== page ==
Reporter Dan Collins tries to expose a crooked gambling ring, but is waylaid by Geraldine Sloane, a feisty young heiress who feels Collins has insulted her. To get revenge for the insult, ... See full summary »
A girl from Syracuse goes to New York to see her boyfriend, successful architect who no longer cares for her. Fellow residents at a women's hotel encourage her to become a top model. When boyfriend tries to come back to her he has rivals.
Marge Walker, the daughter of a steamship-line owner, stows away on one of her father's ships bound for Shanghai. Roy Dale, the captain of the ship, is in love with her as is the first ... See full summary »
A class vs class tale of a model at a department store that supports her family who's torn between two rival beaus, a local garage mechanic she's known for years, and the wealthy son of the store's owner. Various hardships like losing her job, the rich boy's extended separation, and and accident at the garage pressure her to make a decision between them. Written by
Take a letter to Mrs. Hartwell. 'Madam: Your son is heading for another jam with one of my models. Suggest getting the baboon to Newport, if your bridge and golf can spare you. I can't manage a business and play wet-nurse to an idiot.' That's all.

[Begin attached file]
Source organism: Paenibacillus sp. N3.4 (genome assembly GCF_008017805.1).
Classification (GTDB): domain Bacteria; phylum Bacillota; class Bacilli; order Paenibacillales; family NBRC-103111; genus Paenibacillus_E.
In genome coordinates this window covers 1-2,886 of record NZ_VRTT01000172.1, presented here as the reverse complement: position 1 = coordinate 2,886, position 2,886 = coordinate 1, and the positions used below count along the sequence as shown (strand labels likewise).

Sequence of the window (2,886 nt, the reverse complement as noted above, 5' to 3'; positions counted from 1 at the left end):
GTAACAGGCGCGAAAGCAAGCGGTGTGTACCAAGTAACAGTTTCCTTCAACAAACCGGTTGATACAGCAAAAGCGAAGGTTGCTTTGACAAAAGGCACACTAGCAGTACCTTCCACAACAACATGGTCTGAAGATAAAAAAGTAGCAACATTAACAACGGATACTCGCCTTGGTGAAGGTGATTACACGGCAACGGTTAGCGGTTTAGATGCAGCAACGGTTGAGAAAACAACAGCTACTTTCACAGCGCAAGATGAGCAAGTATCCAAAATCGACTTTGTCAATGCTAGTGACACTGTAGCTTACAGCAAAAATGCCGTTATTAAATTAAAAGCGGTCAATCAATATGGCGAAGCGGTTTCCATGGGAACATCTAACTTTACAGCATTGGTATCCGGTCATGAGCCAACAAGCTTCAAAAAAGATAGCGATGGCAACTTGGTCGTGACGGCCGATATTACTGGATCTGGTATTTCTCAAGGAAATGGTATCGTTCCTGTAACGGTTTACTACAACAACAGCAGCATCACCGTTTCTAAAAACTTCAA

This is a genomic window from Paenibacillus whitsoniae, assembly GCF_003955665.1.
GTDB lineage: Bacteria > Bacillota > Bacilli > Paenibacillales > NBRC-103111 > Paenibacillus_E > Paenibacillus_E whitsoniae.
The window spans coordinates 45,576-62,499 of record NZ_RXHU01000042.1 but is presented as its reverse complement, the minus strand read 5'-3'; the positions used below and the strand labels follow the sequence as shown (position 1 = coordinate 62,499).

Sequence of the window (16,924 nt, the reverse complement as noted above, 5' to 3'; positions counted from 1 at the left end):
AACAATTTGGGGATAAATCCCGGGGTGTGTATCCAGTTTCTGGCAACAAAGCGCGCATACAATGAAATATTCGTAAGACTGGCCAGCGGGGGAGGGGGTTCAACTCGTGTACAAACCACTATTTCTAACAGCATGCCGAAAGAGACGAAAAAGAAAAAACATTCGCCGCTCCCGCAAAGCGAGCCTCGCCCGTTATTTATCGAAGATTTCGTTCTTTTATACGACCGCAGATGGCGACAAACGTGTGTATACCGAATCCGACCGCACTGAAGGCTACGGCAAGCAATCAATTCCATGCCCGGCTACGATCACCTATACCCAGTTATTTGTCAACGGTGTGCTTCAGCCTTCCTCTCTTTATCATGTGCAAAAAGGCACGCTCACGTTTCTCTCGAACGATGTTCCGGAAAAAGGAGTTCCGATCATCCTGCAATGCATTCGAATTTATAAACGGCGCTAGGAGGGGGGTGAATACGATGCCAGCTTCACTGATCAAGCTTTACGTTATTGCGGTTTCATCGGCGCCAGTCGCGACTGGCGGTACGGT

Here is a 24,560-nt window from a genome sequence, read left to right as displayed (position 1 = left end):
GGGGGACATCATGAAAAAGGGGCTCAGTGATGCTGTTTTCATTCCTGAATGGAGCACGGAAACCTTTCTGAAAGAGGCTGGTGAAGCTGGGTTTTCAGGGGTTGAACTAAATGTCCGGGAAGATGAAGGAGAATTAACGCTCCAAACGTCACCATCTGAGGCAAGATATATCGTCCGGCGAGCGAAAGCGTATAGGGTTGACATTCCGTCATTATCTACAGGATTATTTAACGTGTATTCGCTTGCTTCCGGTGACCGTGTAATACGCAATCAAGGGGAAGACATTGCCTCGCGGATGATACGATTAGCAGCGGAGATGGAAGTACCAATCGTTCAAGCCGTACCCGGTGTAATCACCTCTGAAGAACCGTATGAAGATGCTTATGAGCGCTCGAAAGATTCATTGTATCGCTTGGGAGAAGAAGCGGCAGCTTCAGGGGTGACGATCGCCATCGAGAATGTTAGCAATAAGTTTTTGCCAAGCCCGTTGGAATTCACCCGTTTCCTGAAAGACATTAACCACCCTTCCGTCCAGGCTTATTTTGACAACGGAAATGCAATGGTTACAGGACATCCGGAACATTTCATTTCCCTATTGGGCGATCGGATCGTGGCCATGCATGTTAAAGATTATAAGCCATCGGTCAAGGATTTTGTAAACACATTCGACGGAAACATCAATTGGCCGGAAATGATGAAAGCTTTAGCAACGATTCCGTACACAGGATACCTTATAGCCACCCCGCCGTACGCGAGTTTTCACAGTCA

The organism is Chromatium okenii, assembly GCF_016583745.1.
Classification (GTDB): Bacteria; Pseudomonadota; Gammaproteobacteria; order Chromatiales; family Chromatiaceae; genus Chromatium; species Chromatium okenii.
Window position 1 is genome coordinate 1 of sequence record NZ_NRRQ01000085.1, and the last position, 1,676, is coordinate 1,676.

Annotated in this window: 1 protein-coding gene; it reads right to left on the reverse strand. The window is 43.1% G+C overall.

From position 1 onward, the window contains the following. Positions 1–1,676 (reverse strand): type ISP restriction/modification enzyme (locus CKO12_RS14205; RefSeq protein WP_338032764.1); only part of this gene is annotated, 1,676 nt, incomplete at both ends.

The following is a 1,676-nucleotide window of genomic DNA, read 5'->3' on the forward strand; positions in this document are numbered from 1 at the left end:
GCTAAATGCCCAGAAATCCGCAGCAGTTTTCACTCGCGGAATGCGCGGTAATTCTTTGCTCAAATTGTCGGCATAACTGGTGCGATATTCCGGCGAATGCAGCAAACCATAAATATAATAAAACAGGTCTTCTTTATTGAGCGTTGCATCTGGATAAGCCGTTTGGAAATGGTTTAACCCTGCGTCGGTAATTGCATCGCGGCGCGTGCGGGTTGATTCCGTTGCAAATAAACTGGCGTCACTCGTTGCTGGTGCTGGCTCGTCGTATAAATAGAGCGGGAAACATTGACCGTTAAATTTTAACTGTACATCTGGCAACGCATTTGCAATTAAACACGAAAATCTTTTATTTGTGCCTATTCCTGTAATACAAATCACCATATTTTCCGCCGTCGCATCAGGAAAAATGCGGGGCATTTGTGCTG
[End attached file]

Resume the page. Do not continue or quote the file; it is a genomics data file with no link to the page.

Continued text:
Add a postscript. 'I will not send a check to your empty-headed daughter.' Read that back.
[reading from pad]
'Dear wife: I fear Bob is getting involved with a pretty girl at the store. Knowing your tact and diplomacy, I suggest you...
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A mild but decent low-class soaper, well directed by under-rated B director Roy William Neill -- best remembered, these days, for the Sherlock Holmes series starring Rathbone and Bruce that he directed a decade later. There is a spiffy cast in this piece and they give good performances.
It is interesting to compare this Columbia Picture with its Pre-Code contemporaries from the majors and contrast its constant moral tone with the sexier stuff produced by, say, Lubitsch at Paramount. Part of the reason, doubtless, is that a minor studio like Columbia didn't have leverage against the increasingly powerful Production Code that would swamp the sex comedy even at the Majors by the end of the year. But the most of it, I don't doubt, is that the Majors had an eye on the big cities and European markets, while Columbia still was concentrating on the smaller US cities and rural markets.
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